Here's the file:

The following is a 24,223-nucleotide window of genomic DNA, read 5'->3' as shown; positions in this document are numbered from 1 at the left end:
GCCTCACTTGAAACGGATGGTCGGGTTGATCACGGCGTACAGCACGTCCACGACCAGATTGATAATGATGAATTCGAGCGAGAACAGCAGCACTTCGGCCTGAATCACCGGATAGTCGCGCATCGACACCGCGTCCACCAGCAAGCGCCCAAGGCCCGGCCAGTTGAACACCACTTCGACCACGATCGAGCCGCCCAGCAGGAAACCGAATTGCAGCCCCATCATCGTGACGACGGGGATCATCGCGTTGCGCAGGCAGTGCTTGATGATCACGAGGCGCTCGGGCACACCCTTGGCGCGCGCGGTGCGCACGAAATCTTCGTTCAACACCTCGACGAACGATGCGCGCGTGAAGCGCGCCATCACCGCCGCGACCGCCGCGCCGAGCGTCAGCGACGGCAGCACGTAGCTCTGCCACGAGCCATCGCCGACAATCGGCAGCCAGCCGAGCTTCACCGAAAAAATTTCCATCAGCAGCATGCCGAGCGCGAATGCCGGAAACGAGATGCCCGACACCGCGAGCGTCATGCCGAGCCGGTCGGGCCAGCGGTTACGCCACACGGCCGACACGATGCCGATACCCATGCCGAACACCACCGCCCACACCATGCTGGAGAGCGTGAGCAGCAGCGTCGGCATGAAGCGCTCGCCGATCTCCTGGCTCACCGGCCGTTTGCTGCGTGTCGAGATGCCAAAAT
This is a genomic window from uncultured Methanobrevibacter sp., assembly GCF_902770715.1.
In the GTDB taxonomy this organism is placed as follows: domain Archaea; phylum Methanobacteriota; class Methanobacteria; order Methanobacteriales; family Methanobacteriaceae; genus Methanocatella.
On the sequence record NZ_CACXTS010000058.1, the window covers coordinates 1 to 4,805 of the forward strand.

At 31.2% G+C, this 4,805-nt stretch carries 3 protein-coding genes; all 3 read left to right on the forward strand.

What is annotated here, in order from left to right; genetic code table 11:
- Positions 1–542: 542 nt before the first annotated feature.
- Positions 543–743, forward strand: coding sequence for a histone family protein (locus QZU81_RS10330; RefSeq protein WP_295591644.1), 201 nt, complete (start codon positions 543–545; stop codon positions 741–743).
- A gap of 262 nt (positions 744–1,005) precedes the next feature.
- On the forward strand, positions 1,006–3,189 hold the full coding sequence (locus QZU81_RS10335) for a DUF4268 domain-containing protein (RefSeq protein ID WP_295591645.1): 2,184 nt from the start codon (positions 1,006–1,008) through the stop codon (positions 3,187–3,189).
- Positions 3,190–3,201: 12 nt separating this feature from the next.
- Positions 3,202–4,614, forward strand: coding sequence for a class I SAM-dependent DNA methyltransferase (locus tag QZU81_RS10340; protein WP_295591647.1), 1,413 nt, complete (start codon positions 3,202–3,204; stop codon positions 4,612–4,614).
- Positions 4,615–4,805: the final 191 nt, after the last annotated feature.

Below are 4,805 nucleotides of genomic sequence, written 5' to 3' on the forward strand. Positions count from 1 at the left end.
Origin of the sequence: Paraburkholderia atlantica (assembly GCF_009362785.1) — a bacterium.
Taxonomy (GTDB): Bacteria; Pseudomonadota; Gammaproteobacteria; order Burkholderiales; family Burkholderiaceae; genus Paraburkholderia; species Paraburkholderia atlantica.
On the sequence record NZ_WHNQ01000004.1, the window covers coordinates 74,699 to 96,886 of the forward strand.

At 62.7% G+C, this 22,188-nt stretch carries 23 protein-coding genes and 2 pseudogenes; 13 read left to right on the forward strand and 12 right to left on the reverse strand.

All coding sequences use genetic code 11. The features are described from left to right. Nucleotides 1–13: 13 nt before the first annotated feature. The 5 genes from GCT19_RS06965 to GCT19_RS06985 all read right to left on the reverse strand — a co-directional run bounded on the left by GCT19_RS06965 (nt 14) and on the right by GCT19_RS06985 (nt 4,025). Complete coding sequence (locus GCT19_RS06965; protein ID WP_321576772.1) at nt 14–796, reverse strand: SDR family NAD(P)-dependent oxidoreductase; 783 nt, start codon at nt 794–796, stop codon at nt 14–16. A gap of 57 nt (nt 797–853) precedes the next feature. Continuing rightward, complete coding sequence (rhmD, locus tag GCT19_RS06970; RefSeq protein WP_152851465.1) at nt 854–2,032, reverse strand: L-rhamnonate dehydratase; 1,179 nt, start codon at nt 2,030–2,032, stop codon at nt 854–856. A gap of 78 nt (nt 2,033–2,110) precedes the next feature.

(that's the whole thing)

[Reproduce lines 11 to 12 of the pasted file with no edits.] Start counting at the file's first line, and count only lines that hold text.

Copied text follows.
- On the forward strand, positions 1,006–3,189 hold the full coding sequence (locus QZU81_RS10335) for a DUF4268 domain-containing protein (RefSeq protein ID WP_295591645.1): 2,184 nt from the start codon (positions 1,006–1,008) through the stop codon (positions 3,187–3,189).
- Positions 3,190–3,201: 12 nt separating this feature from the next.